As for the clean/cook/distract operation that could make Navy SEALS take note, this was something they had started a few years earlier. It seemed Ma Daisy’s eyesight, especially close vision, was failing, and her standards of housekeeping were slipping. Additionally, sometimes they discovered a bit of food gone bad, and suspected she wasn’t eating regularly. So the sisters-in-law took it upon themselves to do a bit of cleaning and cooking on the sly when they could arrange it without her knowing. Since Steve’s parents hadn’t alerted the extended family that we were coming, and had planned to take Ma Daisy into town for a special dinner, the kitchen was not in shape for her to entertain as she wanted.
Little more than twenty-five years later, my father-in-law is now in a nursing home, and my mother-in-law is having some health problems. I’ve been staying at their home for almost two weeks while she stays at the nursing home with him temporarily. My mother-in-law has always been one of the best, most fastidious, house-keepers. I was quite intimidated by her for many years. Over the last few days, I’ve found myself sweeping floors, rewashing dishes, dusting up cobwebs and dust bunnies. My mother-in-law would be appalled if she knew (she won’t read this, so don’t say anything!).
It wasn’t until a few hours ago, as I was scouring her kitchen sink, that it hit me. The memory from twenty-six years ago, and the lessons I learned from observing women from the preceding generation washed over me. This is how women have honored and helped each other for centuries. As I thought more, I remembered many examples from childhood of my mother and her sister doing similar things for their mother, it just never made as dramatic an impression on me since I saw it often in so many little and unassuming ways. Women from families who settled Texas, women in Wisconsin who were second-generation German/Russian-Americans, ranch women, city women—different as can be, all honoring the women who came before them in the same way.
Please don’t think I’m saying a woman’s place is in the kitchen, I don’t believe that (and my brothers and sons were taught to manage a kitchen better than a lot of women I know to prove it), however, a lot of uniquely female, lovely memories and conversations have taken place in kitchens. Perhaps since the beginning of time, women have quietly and cheerfully picked up the slack for each other. Without drawing attention to ourselves, and while allowing our mothers and grandmothers to remain independent as long as possible, we do what we can. Not because we have to, but because it’s how we honor the love, care, and sacrifices they poured out on us—usually while asking if we want more to eat.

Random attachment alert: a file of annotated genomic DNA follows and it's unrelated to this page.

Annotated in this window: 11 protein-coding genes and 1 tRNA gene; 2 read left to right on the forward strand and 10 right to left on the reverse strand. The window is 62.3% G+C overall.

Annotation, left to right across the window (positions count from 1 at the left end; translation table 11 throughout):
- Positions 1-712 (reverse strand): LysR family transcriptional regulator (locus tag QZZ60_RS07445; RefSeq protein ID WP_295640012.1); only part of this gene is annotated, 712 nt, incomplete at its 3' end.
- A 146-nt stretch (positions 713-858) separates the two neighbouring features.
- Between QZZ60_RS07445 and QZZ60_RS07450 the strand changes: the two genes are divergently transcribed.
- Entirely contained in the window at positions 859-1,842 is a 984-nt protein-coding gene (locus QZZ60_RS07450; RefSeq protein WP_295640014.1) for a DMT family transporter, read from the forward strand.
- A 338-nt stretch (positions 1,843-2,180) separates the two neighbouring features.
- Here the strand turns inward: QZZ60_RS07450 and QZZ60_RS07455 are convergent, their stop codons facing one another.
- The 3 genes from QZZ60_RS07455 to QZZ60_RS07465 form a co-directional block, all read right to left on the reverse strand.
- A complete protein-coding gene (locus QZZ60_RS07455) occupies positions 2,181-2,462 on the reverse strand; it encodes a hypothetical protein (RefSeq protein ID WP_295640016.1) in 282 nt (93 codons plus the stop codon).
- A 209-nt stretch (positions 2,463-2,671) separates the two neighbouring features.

It’s not a political movement, it’s not the way the men do it, and it makes me proud.
While the next generation of women are getting press by marching and not showing up for work today, I am concerned about how they will care for each other and their mothers. As my generation has been busy juggling careers, families, and personal interests, have we outsourced too many of these little daily details? Holiday and family gatherings are often eaten in restaurants in a central location, or on paper plates so we don’t have to spend time in the kitchen. That’s all fine, but will anyone notice when I start slipping in my housekeeping, not that I’ve ever been accused of being as diligent as my mother or mother-in-law. What exactly have our daughters learned by observing us? Will the next generation outsource our care like we do family meals and kitchen chores? Families are smaller and farther apart these days. What will happen to women who are unable or choose not to have children?
I’m not a feminist by the current political definition. I do believe in equal opportunity, equal rights under the law, equal education, equal pay for doing equal work with equal experience. But, I don’t believe men and women are equal in every way, and I do believe that’s a good thing. We balance each other. We have unique strengths, interests, and ways of doing things. I’m proud of the strong, intelligent, creative, independent, caring, generous, educated, perceptive, native-born and immigrant, women who have come before me. I pray we don’t lose what makes us all those wonderful things in our march for absolute equality.